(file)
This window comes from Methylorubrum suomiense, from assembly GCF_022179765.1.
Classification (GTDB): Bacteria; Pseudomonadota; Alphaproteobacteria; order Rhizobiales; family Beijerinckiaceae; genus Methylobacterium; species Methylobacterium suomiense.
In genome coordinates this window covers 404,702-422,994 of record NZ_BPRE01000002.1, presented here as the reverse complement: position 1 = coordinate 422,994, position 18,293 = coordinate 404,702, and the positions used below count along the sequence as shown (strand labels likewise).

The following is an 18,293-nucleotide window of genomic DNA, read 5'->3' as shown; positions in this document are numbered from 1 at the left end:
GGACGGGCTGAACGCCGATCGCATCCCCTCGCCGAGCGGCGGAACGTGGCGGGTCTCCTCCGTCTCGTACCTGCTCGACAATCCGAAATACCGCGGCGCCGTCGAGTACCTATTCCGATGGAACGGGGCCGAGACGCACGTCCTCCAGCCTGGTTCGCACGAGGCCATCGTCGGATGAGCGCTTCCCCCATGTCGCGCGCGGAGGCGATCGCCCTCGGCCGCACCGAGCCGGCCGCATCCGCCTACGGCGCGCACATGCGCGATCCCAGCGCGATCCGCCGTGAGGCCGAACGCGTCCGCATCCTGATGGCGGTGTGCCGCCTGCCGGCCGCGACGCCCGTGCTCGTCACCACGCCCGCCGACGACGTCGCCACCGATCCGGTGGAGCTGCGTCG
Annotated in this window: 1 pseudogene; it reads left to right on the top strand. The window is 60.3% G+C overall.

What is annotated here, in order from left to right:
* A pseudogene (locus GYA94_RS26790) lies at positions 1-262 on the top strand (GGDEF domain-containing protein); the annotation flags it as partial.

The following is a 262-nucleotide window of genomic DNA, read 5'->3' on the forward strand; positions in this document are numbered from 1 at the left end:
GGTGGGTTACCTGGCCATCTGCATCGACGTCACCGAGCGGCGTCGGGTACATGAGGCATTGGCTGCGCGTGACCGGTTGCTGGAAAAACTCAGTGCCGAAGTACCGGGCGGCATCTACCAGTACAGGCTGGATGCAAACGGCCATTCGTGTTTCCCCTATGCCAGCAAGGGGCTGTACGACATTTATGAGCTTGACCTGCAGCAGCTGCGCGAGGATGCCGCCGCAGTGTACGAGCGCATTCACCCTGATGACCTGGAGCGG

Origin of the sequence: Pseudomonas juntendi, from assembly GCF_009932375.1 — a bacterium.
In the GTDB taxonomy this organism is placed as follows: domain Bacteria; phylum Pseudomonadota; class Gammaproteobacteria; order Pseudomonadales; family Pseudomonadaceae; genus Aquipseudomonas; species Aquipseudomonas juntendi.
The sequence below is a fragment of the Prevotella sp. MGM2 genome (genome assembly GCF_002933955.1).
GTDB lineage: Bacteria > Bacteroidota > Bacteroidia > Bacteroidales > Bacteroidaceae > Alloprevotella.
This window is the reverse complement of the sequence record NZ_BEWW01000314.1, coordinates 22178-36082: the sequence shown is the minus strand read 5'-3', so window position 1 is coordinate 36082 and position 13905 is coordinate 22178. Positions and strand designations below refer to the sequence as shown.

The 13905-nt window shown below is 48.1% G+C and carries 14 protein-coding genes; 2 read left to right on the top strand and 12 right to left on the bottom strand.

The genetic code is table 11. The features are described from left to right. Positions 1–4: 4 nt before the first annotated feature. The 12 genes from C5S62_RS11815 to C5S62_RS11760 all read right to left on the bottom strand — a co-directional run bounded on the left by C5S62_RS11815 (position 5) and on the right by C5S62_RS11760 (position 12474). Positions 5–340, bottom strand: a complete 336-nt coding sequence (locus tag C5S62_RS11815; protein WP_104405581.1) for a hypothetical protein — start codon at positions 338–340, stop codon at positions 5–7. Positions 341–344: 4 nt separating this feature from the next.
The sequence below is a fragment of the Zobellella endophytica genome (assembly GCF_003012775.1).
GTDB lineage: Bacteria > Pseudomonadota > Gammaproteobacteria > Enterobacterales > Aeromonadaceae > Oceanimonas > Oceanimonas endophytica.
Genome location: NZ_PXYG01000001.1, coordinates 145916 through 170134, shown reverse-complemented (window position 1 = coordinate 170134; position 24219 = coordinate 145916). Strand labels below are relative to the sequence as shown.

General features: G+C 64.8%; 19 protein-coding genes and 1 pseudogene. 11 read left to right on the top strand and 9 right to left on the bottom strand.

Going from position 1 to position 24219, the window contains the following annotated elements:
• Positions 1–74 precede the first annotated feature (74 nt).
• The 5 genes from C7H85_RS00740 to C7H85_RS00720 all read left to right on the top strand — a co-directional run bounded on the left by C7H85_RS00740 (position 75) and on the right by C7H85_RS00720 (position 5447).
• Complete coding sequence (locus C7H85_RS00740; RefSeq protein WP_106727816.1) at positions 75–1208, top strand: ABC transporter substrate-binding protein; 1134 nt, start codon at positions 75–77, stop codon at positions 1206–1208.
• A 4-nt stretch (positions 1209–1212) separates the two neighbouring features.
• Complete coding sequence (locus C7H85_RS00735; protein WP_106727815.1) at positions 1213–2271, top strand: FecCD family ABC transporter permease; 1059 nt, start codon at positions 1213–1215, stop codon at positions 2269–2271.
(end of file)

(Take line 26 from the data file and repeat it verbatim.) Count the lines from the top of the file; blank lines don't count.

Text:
• A 4-nt stretch (positions 1209–1212) separates the two neighbouring features.